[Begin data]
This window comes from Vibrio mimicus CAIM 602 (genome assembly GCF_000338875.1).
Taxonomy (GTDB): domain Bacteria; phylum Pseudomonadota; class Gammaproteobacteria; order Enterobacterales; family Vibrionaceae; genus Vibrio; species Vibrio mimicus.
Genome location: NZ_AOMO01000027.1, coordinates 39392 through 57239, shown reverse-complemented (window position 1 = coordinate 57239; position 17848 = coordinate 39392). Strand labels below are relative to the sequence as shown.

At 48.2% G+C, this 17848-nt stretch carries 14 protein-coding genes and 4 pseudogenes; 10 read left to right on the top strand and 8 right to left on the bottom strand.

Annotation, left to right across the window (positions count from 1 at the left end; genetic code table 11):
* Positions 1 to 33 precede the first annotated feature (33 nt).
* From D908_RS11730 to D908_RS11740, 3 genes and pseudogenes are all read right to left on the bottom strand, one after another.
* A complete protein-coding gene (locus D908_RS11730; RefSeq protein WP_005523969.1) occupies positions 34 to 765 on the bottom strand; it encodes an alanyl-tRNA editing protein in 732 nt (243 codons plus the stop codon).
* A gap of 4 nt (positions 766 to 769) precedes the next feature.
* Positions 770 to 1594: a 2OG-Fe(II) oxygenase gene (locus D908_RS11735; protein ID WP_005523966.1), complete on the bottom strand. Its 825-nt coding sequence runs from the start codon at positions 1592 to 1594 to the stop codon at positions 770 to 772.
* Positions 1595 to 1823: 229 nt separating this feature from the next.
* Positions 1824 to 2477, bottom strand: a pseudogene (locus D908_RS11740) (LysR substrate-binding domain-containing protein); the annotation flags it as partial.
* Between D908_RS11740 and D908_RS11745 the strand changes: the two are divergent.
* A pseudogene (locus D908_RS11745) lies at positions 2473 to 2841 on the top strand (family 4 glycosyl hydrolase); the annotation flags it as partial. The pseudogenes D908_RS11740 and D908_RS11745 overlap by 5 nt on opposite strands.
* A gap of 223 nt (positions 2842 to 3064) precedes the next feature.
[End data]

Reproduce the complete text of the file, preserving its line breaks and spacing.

This window comes from Vibrio mimicus CAIM 602 (genome assembly GCF_000338875.1).
Taxonomy (GTDB): domain Bacteria; phylum Pseudomonadota; class Gammaproteobacteria; order Enterobacterales; family Vibrionaceae; genus Vibrio; species Vibrio mimicus.
Genome location: NZ_AOMO01000027.1, coordinates 39392 through 57239, shown reverse-complemented (window position 1 = coordinate 57239; position 17848 = coordinate 39392). Strand labels below are relative to the sequence as shown.

At 48.2% G+C, this 17848-nt stretch carries 14 protein-coding genes and 4 pseudogenes; 10 read left to right on the top strand and 8 right to left on the bottom strand.

Annotation, left to right across the window (positions count from 1 at the left end; genetic code table 11):
* Positions 1 to 33 precede the first annotated feature (33 nt).
* From D908_RS11730 to D908_RS11740, 3 genes and pseudogenes are all read right to left on the bottom strand, one after another.
* A complete protein-coding gene (locus D908_RS11730; RefSeq protein WP_005523969.1) occupies positions 34 to 765 on the bottom strand; it encodes an alanyl-tRNA editing protein in 732 nt (243 codons plus the stop codon).
* A gap of 4 nt (positions 766 to 769) precedes the next feature.
* Positions 770 to 1594: a 2OG-Fe(II) oxygenase gene (locus D908_RS11735; protein ID WP_005523966.1), complete on the bottom strand. Its 825-nt coding sequence runs from the start codon at positions 1592 to 1594 to the stop codon at positions 770 to 772.
* Positions 1595 to 1823: 229 nt separating this feature from the next.
* Positions 1824 to 2477, bottom strand: a pseudogene (locus D908_RS11740) (LysR substrate-binding domain-containing protein); the annotation flags it as partial.
* Between D908_RS11740 and D908_RS11745 the strand changes: the two are divergent.
* A pseudogene (locus D908_RS11745) lies at positions 2473 to 2841 on the top strand (family 4 glycosyl hydrolase); the annotation flags it as partial. The pseudogenes D908_RS11740 and D908_RS11745 overlap by 5 nt on opposite strands.
* A gap of 223 nt (positions 2842 to 3064) precedes the next feature.